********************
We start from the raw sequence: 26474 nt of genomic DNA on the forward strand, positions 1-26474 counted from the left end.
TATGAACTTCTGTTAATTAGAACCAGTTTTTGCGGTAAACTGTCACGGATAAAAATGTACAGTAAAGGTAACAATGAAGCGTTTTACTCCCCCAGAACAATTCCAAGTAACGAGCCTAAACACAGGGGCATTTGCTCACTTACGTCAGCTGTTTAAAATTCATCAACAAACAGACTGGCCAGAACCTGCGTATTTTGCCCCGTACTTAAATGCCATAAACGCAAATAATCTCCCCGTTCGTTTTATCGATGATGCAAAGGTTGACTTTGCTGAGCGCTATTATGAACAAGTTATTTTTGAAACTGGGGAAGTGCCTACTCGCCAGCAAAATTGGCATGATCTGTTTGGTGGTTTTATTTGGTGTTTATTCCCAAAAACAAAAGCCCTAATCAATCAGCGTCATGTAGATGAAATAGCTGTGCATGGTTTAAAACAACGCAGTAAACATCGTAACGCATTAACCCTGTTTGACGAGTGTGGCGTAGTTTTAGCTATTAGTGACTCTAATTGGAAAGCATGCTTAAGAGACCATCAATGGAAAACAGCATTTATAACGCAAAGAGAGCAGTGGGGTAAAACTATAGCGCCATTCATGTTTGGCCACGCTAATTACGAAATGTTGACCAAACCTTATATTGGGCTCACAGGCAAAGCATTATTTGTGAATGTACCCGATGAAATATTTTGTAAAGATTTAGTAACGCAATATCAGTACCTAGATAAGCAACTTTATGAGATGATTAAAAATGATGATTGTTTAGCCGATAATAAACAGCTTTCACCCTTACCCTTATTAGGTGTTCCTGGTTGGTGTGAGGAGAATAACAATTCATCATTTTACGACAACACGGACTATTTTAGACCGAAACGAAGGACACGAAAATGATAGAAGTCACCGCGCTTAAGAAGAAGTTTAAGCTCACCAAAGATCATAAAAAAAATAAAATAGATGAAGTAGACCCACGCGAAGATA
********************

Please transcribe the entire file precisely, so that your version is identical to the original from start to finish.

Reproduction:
We start from the raw sequence: 26474 nt of genomic DNA on the forward strand, positions 1-26474 counted from the left end.
TATGAACTTCTGTTAATTAGAACCAGTTTTTGCGGTAAACTGTCACGGATAAAAATGTACAGTAAAGGTAACAATGAAGCGTTTTACTCCCCCAGAACAATTCCAAGTAACGAGCCTAAACACAGGGGCATTTGCTCACTTACGTCAGCTGTTTAAAATTCATCAACAAACAGACTGGCCAGAACCTGCGTATTTTGCCCCGTACTTAAATGCCATAAACGCAAATAATCTCCCCGTTCGTTTTATCGATGATGCAAAGGTTGACTTTGCTGAGCGCTATTATGAACAAGTTATTTTTGAAACTGGGGAAGTGCCTACTCGCCAGCAAAATTGGCATGATCTGTTTGGTGGTTTTATTTGGTGTTTATTCCCAAAAACAAAAGCCCTAATCAATCAGCGTCATGTAGATGAAATAGCTGTGCATGGTTTAAAACAACGCAGTAAACATCGTAACGCATTAACCCTGTTTGACGAGTGTGGCGTAGTTTTAGCTATTAGTGACTCTAATTGGAAAGCATGCTTAAGAGACCATCAATGGAAAACAGCATTTATAACGCAAAGAGAGCAGTGGGGTAAAACTATAGCGCCATTCATGTTTGGCCACGCTAATTACGAAATGTTGACCAAACCTTATATTGGGCTCACAGGCAAAGCATTATTTGTGAATGTACCCGATGAAATATTTTGTAAAGATTTAGTAACGCAATATCAGTACCTAGATAAGCAACTTTATGAGATGATTAAAAATGATGATTGTTTAGCCGATAATAAACAGCTTTCACCCTTACCCTTATTAGGTGTTCCTGGTTGGTGTGAGGAGAATAACAATTCATCATTTTACGACAACACGGACTATTTTAGACCGAAACGAAGGACACGAAAATGATAGAAGTCACCGCGCTTAAGAAGAAGTTTAAGCTCACCAAAGATCATAAAAAAAATAAAATAGATGAAGTAGACCCACGCGAAGATA